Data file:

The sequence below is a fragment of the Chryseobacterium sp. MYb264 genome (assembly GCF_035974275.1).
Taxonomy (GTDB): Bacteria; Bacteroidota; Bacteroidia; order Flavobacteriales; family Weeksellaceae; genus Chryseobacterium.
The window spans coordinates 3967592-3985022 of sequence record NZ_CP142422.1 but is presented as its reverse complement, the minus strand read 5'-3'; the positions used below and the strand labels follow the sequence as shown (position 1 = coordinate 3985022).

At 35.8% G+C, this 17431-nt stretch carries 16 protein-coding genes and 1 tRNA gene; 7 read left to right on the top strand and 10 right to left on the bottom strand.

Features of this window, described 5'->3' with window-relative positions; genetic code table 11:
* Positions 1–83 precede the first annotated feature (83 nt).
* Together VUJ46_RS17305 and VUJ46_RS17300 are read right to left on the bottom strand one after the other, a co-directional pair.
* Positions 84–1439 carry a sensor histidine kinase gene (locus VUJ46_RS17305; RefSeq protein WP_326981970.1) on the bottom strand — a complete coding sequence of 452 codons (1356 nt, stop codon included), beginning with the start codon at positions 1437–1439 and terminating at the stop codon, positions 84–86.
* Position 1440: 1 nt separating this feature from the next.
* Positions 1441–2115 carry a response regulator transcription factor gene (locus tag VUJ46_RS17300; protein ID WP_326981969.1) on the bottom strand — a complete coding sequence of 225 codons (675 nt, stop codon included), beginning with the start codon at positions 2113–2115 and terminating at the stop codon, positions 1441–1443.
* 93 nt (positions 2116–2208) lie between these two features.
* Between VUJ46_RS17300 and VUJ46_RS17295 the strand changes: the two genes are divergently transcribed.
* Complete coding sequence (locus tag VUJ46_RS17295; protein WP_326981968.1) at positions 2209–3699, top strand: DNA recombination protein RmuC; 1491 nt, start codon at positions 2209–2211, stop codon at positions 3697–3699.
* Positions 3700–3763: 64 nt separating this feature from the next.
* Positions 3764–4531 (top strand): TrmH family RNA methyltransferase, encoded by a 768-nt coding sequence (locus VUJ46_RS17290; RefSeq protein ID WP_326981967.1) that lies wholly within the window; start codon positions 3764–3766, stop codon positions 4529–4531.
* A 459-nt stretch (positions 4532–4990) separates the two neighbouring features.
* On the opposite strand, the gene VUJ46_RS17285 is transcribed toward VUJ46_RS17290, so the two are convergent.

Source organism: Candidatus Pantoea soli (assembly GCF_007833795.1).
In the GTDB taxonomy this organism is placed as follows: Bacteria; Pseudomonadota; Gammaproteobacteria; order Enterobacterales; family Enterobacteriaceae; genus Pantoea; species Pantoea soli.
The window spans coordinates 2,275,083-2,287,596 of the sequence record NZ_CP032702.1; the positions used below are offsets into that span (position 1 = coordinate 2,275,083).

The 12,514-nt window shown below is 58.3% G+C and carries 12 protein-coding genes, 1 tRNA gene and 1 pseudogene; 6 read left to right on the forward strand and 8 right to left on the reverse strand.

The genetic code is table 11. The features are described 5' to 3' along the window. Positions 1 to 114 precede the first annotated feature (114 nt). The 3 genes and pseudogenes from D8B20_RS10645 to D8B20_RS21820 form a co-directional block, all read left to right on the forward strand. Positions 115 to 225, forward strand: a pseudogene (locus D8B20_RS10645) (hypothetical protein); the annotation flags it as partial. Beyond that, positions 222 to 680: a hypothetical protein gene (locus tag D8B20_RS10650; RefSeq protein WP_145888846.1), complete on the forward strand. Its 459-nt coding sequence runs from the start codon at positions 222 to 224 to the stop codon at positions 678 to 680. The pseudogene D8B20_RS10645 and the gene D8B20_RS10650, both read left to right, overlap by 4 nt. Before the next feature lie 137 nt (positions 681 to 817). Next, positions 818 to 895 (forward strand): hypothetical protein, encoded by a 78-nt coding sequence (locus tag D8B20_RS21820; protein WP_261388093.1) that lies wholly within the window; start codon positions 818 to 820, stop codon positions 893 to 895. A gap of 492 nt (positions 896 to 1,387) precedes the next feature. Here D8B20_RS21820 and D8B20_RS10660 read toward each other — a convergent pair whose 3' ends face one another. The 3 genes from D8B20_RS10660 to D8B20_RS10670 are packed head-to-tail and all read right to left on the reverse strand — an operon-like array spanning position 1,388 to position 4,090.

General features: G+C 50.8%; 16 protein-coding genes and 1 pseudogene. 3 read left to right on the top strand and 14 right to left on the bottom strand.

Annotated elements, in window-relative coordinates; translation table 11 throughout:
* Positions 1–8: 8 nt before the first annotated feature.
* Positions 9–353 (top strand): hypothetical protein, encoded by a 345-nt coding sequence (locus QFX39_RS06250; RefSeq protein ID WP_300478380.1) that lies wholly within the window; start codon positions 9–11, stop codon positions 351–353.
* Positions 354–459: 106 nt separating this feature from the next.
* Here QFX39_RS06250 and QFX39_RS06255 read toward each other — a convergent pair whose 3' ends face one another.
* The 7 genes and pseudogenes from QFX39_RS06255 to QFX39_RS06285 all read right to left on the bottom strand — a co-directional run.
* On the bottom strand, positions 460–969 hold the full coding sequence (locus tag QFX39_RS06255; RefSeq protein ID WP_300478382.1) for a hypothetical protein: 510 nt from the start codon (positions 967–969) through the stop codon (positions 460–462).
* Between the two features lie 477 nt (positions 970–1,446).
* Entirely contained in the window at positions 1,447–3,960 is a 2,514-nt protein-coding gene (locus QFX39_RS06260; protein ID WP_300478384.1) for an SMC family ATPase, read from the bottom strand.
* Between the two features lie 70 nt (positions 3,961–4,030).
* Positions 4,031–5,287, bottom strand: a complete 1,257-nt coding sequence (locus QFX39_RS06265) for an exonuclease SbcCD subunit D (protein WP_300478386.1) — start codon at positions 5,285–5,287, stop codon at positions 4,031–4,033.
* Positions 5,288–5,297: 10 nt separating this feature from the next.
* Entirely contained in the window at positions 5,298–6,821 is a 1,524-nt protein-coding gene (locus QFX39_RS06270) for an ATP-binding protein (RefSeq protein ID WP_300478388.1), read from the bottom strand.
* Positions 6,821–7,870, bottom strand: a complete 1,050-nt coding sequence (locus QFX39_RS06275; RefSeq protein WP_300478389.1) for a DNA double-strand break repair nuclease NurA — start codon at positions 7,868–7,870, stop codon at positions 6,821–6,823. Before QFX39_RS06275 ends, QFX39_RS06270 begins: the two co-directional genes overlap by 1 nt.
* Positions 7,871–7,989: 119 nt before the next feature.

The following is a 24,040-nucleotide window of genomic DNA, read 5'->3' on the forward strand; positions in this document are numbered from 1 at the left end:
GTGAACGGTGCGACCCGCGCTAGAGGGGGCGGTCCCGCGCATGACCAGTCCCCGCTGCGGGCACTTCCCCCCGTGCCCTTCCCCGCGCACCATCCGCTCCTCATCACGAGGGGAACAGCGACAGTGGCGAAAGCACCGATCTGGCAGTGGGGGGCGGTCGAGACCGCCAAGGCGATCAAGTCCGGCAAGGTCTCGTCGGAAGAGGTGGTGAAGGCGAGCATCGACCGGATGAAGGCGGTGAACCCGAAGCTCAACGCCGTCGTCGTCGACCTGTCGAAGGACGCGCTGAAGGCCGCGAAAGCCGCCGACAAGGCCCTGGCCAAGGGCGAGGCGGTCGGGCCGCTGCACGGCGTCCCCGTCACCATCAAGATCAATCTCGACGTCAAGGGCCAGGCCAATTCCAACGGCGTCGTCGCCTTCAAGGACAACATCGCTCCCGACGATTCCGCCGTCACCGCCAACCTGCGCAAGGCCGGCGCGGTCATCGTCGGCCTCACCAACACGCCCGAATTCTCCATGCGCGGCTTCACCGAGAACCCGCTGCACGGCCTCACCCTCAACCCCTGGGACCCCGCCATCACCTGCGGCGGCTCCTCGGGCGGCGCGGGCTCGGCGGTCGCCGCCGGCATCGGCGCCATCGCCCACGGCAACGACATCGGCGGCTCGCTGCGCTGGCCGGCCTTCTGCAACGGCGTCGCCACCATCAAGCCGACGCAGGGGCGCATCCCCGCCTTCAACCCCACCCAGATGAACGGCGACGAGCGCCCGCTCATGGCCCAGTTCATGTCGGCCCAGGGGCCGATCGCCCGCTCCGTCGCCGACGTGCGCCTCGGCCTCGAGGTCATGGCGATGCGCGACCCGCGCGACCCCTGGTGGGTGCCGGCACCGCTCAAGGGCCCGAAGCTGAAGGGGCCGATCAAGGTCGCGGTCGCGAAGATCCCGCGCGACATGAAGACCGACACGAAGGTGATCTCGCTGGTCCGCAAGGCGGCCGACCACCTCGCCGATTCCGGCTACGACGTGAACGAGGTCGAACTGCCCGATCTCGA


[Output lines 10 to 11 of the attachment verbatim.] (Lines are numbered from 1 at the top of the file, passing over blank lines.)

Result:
* Positions 1441–2115 carry a response regulator transcription factor gene (locus tag VUJ46_RS17300; protein ID WP_326981969.1) on the bottom strand — a complete coding sequence of 225 codons (675 nt, stop codon included), beginning with the start codon at positions 2113–2115 and terminating at the stop codon, positions 1441–1443.
* 93 nt (positions 2116–2208) lie between these two features.